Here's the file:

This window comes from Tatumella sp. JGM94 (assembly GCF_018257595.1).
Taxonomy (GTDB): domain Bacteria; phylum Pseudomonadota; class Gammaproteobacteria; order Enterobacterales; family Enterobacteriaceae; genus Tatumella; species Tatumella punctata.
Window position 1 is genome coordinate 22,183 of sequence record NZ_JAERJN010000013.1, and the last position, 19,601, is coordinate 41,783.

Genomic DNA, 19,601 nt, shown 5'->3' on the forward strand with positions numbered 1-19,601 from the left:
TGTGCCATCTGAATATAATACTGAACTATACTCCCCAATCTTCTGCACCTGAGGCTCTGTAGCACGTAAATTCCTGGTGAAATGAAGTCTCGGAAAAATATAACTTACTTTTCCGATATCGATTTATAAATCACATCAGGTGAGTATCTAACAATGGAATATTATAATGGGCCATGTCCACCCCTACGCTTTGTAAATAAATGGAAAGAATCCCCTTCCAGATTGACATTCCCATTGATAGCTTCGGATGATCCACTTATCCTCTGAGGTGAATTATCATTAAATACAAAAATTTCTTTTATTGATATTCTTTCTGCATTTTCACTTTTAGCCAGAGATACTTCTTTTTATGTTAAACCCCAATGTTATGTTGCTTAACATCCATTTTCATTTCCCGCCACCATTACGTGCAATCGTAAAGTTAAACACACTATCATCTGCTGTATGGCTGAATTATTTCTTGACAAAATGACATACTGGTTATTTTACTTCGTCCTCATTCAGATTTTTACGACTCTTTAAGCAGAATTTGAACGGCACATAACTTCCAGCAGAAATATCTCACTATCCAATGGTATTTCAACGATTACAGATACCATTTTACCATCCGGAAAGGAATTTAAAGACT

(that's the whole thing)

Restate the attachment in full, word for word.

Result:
This window comes from Tatumella sp. JGM94 (assembly GCF_018257595.1).
Taxonomy (GTDB): domain Bacteria; phylum Pseudomonadota; class Gammaproteobacteria; order Enterobacterales; family Enterobacteriaceae; genus Tatumella; species Tatumella punctata.
Window position 1 is genome coordinate 22,183 of sequence record NZ_JAERJN010000013.1, and the last position, 19,601, is coordinate 41,783.

Genomic DNA, 19,601 nt, shown 5'->3' on the forward strand with positions numbered 1-19,601 from the left:
TGTGCCATCTGAATATAATACTGAACTATACTCCCCAATCTTCTGCACCTGAGGCTCTGTAGCACGTAAATTCCTGGTGAAATGAAGTCTCGGAAAAATATAACTTACTTTTCCGATATCGATTTATAAATCACATCAGGTGAGTATCTAACAATGGAATATTATAATGGGCCATGTCCACCCCTACGCTTTGTAAATAAATGGAAAGAATCCCCTTCCAGATTGACATTCCCATTGATAGCTTCGGATGATCCACTTATCCTCTGAGGTGAATTATCATTAAATACAAAAATTTCTTTTATTGATATTCTTTCTGCATTTTCACTTTTAGCCAGAGATACTTCTTTTTATGTTAAACCCCAATGTTATGTTGCTTAACATCCATTTTCATTTCCCGCCACCATTACGTGCAATCGTAAAGTTAAACACACTATCATCTGCTGTATGGCTGAATTATTTCTTGACAAAATGACATACTGGTTATTTTACTTCGTCCTCATTCAGATTTTTACGACTCTTTAAGCAGAATTTGAACGGCACATAACTTCCAGCAGAAATATCTCACTATCCAATGGTATTTCAACGATTACAGATACCATTTTACCATCCGGAAAGGAATTTAAAGACT